There is nothing wrong with being a coder, as long as you are aware of what you're doing. The path to becoming a programmer is however different, you have to learn about what is not copyable.

 

1 hour ago, Green_Baron said:

And i don't think that a beginner should be ashamed when doing so, as long as they name the sources. No matter which discipline we're from, weren't we all educated to do so ?

Nowadays indeed. I grew up without an Internet, in the world of 5 1/4" floppy disks and 32 KB RAM, things were a bit different not long ago :D

 

1 hour ago, Green_Baron said:

as we all can see

If a thread doesn't bring you joy, no need to spread that to other threads. Instead just ignore or avoid what makes you sad.

Share this post


Link to post
Share on other sites
Posted (edited)

Yep, i bet you professionals started small as well, with textbooks, examples, try and error (which once was a valid technique, if i am not mistaken), and it was a long way studying and failing, writing a console application, a simple driver, whatever. And it will probably never end as the whole discipline evolves as fast as archaeology 😉

I found the first steps of the learning curve, to learn about a formal language, compiler, errors and their correction, different semantics, etc. most challenging. Since i did it alone in my spare time (people around me aren't interested in technology, they are all too old ;-), so i had no company) i ran in wrong directions several times. Python isn't good for a terrain renderer, Vulkan to complicated for a beginner, C# not the best choice for Linux, etc. pp.

Before all, i think it simplifies things for a newcomer if she/he has a clear vision of what to accomplish and stick to it. After language basics, try to identify parts and solve them one by one. Don't expect to integrate them later, as understanding of higher level concepts comes, things will probably be written again. If it takes a year to grasp concepts like the graphics pipeline then it takes a year; or it may be an idea to sacrifice flexibility and deeper insight for speed and simplicity of a game engine.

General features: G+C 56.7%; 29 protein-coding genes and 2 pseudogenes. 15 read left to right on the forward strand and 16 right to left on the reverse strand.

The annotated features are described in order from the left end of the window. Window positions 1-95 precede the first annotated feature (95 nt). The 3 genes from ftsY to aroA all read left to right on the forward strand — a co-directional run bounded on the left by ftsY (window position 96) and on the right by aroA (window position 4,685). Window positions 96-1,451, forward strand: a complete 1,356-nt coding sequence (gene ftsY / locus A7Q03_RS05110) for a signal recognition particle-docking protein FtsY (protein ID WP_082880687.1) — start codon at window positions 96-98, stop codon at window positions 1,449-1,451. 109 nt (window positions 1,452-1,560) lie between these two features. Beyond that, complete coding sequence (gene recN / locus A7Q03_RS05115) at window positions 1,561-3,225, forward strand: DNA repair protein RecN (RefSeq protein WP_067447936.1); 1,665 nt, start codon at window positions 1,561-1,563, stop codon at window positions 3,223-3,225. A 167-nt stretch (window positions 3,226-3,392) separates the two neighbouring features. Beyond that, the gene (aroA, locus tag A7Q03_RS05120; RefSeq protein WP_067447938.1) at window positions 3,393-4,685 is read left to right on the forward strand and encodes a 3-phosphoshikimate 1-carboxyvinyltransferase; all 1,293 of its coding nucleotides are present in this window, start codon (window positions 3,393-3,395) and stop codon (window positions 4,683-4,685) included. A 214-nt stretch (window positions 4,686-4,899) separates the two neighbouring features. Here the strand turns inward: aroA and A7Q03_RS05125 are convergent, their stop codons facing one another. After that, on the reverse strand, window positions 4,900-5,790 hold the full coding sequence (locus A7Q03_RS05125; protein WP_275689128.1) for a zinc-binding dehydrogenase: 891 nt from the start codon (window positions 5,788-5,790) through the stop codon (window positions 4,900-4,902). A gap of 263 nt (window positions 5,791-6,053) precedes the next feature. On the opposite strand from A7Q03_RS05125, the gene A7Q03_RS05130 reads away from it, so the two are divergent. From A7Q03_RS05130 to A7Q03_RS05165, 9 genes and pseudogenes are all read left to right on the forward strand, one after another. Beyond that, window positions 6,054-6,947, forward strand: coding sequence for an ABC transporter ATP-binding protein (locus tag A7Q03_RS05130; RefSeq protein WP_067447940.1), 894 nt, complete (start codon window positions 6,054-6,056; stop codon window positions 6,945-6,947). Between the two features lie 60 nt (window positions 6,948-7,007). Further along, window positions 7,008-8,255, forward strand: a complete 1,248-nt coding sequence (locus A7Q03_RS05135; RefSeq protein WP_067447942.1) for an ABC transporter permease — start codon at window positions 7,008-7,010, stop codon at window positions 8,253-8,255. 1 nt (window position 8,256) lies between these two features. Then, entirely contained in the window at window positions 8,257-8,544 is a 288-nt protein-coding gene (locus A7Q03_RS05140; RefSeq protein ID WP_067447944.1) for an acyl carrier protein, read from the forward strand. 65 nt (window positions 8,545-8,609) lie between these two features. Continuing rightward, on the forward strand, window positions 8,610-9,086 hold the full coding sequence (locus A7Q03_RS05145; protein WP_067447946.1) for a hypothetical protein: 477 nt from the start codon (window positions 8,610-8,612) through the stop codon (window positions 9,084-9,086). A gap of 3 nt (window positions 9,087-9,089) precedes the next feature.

Is it "hard" ? Maybe 7 on a Mohs scale, qualitatively spoken 😎 ...

 

Edit: it was in the "3D Engine Design for Virtual Globes" where the authors wrote (analogously) that those who live for the detail and scoff at the "big picture" people may need less effort, the rest of us has to dedicate more time and effort. Or so ... 🙂

Edited by Green_Baron

Share this post


Link to post
Share on other sites

Do you already have command on some programming language? If no, then I must say jump into it, take C++ for example, and polish your programming skills. Soon you will notice that programming is an addictive process.

>> how hard is it?

Nothing hard in programming and all is a fun if you have aptitude.

>> How long will it take on average?

You can learn basics of programming in 1 to 3 months. After that more you spend your time in programming more knowledgeable and skillful you will be.

Share this post


Link to post
Share on other sites

  • Advertisement
×

Important Information

By using GameDev.net, you agree to our community Guidelines, Terms of Use, and Privacy Policy.

GameDev.net is your game development community. Create an account for your GameDev Portfolio and participate in the largest developer community in the games industry.

Sign me up!